Living For the One Thu, 29 Jan 09 00:00:00 -0700 With the New Year holiday just behind us, we are still in a season where it is common for people to spend a little time reflecting on the year that was, with all its joys and sorrows, as well as looking to the year that lies ahead. It is a time where many establish goals, review their priorities and maybe even make a few New Years resolutions.

Like many of you I have a variety of responsibilities and pressures that I face on a weekly, even daily, basis and I often long for a simpler, less complicated existence. I’d like to know that in the many tasks and events that come my way I’m accomplishing those things that are important to God—those things that are a reflection of His will for my life.

In Luke 15:1-7 the Lord Jesus reminds us of a guiding principle that can bring new simplicity to our Christian walk and keep us focused on what really matters to God. In the parables of the lost sheep, the lost coin and the prodigal son, Jesus declares that every person, regardless of who they are or what they have done, is so important to Him that He searches for them until He finds them. And when He finds them there is rejoicing and celebration in all of heaven.

The heart of God is to see every person living in covenant relationship with Himself, and He has commissioned us as His church to the task of making disciples. It is imperative that we not only embrace this commission to make disciples, but that we also recognize the extreme value of every individual. Only then will we be willing to move beyond “the reasonable” and embrace a “whatever it takes” mindset.

After his ordination in 1969, author and Pastor Phillip Johnson received a call to serve one large church and ten smaller churches on the northern coast of Newfoundland, Canada. On the first day of his new circuit ministry, Johnson learned that in order to get to the smallest of the churches, he would have to travel 40 miles by snowmobile to a tiny village. When Johnson arrived, only one person was there for worship—a fisherman who had traveled about 20 miles to get there.

Initially Pastor Johnson thought he’d just say a prayer and call it a day. But then he realized that together, he and the fisherman had already logged 60 miles of travel and had 60 more miles to return home. With that in mind, he decided to conduct the whole service as if there were a hundreds of worshipers in attendance. They did it all: the hymns, the readings, the prayers, the sermon, the Lord's Supper, and the benediction.

It was during the sermon that Pastor Johnson wondered why he had even bothered. The fisherman never looked up. But when Johnson greeted him at the door and thanked him for coming, Johnson received a pleasant surprise. “Reverend,” the fisherman said, “I’ve been thinking about becoming a Christian for over 30 years. And today's the day!" (Lee A. Dean, Plainwell, Michigan).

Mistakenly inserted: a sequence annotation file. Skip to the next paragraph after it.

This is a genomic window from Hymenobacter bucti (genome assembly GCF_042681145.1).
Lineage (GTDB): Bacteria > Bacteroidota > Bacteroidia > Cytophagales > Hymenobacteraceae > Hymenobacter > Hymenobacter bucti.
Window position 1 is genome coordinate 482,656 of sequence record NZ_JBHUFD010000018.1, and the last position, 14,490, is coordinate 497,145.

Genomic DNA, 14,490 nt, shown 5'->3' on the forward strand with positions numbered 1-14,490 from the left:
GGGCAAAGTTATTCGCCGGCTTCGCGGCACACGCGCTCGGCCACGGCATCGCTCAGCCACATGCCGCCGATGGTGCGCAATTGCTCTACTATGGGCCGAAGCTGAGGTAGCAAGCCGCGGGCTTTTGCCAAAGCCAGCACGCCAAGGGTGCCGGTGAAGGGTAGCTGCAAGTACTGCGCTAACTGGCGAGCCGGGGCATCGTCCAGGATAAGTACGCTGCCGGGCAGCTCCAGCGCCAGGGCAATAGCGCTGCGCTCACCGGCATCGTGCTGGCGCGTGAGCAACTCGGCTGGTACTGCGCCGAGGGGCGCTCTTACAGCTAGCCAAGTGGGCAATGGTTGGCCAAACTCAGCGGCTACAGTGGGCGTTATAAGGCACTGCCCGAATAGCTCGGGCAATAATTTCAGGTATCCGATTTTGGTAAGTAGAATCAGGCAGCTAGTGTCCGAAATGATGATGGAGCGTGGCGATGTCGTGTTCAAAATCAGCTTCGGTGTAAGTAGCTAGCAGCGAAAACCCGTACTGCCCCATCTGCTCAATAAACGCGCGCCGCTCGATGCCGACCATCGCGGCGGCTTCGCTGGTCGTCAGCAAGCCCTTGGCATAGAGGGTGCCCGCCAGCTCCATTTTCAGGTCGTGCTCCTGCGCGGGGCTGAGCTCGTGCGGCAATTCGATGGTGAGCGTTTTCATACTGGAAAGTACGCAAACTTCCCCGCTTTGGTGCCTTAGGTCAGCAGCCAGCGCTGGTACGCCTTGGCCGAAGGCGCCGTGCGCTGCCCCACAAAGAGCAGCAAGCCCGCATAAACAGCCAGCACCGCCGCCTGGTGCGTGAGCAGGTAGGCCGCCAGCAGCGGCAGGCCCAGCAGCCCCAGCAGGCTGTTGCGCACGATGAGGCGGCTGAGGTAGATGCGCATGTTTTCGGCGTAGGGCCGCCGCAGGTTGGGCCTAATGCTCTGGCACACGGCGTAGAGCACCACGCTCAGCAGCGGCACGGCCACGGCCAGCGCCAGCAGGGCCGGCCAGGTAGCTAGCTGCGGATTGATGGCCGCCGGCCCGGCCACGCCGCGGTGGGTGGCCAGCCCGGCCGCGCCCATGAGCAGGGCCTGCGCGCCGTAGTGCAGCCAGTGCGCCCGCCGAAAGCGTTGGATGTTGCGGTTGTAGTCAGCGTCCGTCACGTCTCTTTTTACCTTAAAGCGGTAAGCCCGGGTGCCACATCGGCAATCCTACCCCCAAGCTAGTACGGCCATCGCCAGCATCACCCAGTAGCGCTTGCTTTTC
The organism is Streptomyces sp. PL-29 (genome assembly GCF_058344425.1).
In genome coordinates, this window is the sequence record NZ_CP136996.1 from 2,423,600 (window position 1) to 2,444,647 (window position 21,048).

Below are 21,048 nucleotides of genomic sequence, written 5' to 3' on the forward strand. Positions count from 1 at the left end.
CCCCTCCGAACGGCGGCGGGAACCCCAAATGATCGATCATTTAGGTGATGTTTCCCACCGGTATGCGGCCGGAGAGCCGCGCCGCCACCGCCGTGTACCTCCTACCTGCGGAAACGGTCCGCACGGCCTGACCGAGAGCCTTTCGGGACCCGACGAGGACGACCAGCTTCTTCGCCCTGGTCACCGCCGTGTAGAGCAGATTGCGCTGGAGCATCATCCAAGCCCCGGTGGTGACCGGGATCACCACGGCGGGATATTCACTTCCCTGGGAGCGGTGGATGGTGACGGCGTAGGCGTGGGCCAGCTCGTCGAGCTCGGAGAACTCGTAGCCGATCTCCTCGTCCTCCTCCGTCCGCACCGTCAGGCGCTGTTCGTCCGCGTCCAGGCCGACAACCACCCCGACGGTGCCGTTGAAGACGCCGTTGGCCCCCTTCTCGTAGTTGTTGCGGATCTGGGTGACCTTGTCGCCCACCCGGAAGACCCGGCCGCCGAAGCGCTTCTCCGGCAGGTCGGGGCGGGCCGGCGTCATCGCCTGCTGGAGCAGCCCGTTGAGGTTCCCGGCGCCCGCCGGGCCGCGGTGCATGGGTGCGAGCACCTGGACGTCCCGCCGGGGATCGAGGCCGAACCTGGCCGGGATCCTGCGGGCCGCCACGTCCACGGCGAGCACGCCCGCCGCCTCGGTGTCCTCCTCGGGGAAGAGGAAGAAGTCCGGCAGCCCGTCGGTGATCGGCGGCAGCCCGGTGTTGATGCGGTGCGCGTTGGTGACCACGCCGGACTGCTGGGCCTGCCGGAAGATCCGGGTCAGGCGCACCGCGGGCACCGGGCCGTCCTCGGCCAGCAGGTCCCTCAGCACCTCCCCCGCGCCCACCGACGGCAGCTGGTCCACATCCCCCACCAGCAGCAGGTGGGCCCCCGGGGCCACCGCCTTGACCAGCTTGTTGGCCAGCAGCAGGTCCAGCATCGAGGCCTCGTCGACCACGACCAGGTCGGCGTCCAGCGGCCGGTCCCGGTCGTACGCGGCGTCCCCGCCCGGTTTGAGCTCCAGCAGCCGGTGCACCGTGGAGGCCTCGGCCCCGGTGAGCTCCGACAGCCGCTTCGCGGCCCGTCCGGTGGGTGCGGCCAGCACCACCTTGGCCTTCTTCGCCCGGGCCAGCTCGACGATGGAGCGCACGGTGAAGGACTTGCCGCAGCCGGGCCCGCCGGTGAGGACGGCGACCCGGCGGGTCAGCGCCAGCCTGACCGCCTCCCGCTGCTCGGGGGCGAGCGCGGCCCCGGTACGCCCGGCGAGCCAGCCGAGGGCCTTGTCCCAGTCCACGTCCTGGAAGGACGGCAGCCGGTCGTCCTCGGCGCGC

Who is the one person God is calling you to reach out to in 2009? He or she might be a notorious sinner, indifferent, even hostile to the gospel message of Christ, but through prayer and sacrificial acts of love, even the most hardened hearts can find their way back to God. Let this be the year of our living for the one!

After the But Tue, 27 Jan 09 00:00:00 -0700 Leah is one of the most unappreciated heroines in the Bible. Her husband Jacob never intended to marry her—he was tricked into it by her scheming father. Jacob wanted Leah's sister, Rachel, and he married her just one week later.

Leah is a great example of coming to terms with God in the midst of our struggles. For years she tried to get Jacob to love her. That was the focus of her life, and she named her first three children accordingly (see Genesis 29:31-35).

 But then something changed. After eight long years in a loveless marriage, her fourth son, Judah, was born and she said, “This time I will praise the Lord” (Genesis 29:35). No longer is Leah fixated on what she lacks in her life. She isn't trying to get Jacob to change anymore. Instead, her focus is on the Lord and his love and favor for her. Her troubles have led her to a place where she looks to God to meet her needs, and can receive his love and mercy with joy and thankfulness. I'm sure Leah still struggled—her situation probably never changed very much. But she came to the point where the dominant thing in her life was not her struggle or unfilled needs, but God's awesome love for her.

I call this “living after the but.” For years Leah's attitude was, “I know God loves me, but my husband doesn't.” Then, at some point she changed what she put after the “but.” Her attitude became, “I know my husband doesn't love me, but God does.”

Whatever it is that we put after the “but” is what holds the most power in our lives. God is inviting you to put Him after the but. “I know economic times are tough, but God is my provider.” I know I keep failing and sinning, but God forgives me.” “I know my marriage is in shambles, but God can heal me and my marriage.” Reality may or may not change for us, but when the dominant thing in life becomes God and His amazing love for us, then regardless of what is happening on the outside, we can remain strong and at peace within. Follow Leah's example. Put God after the but.